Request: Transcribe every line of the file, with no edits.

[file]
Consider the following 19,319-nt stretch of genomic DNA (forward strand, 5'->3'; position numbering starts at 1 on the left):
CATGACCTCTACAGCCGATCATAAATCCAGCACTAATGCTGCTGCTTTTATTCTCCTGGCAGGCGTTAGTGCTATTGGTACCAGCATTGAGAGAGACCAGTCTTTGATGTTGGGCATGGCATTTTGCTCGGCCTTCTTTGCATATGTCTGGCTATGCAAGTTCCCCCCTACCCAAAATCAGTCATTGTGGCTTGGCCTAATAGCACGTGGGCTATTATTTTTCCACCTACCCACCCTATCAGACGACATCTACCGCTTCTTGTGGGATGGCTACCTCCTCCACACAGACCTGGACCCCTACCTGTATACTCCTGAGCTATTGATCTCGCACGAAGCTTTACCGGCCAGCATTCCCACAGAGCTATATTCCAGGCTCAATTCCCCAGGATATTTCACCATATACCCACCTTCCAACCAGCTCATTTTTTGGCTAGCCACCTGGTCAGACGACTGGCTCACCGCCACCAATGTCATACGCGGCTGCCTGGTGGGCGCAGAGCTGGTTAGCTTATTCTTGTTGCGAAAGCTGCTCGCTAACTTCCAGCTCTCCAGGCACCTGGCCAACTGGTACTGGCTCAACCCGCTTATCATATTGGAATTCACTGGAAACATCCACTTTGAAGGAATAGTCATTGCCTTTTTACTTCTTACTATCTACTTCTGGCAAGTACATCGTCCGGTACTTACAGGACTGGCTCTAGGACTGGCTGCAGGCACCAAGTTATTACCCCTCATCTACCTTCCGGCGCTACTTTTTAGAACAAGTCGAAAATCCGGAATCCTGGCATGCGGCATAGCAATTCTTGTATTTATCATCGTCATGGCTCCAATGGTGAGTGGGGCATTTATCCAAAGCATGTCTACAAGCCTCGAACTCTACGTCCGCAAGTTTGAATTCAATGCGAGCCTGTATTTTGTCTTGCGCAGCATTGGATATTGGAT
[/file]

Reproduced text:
Consider the following 19,319-nt stretch of genomic DNA (forward strand, 5'->3'; position numbering starts at 1 on the left):
CATGACCTCTACAGCCGATCATAAATCCAGCACTAATGCTGCTGCTTTTATTCTCCTGGCAGGCGTTAGTGCTATTGGTACCAGCATTGAGAGAGACCAGTCTTTGATGTTGGGCATGGCATTTTGCTCGGCCTTCTTTGCATATGTCTGGCTATGCAAGTTCCCCCCTACCCAAAATCAGTCATTGTGGCTTGGCCTAATAGCACGTGGGCTATTATTTTTCCACCTACCCACCCTATCAGACGACATCTACCGCTTCTTGTGGGATGGCTACCTCCTCCACACAGACCTGGACCCCTACCTGTATACTCCTGAGCTATTGATCTCGCACGAAGCTTTACCGGCCAGCATTCCCACAGAGCTATATTCCAGGCTCAATTCCCCAGGATATTTCACCATATACCCACCTTCCAACCAGCTCATTTTTTGGCTAGCCACCTGGTCAGACGACTGGCTCACCGCCACCAATGTCATACGCGGCTGCCTGGTGGGCGCAGAGCTGGTTAGCTTATTCTTGTTGCGAAAGCTGCTCGCTAACTTCCAGCTCTCCAGGCACCTGGCCAACTGGTACTGGCTCAACCCGCTTATCATATTGGAATTCACTGGAAACATCCACTTTGAAGGAATAGTCATTGCCTTTTTACTTCTTACTATCTACTTCTGGCAAGTACATCGTCCGGTACTTACAGGACTGGCTCTAGGACTGGCTGCAGGCACCAAGTTATTACCCCTCATCTACCTTCCGGCGCTACTTTTTAGAACAAGTCGAAAATCCGGAATCCTGGCATGCGGCATAGCAATTCTTGTATTTATCATCGTCATGGCTCCAATGGTGAGTGGGGCATTTATCCAAAGCATGTCTACAAGCCTCGAACTCTACGTCCGCAAGTTTGAATTCAATGCGAGCCTGTATTTTGTCTTGCGCAGCATTGGATATTGGAT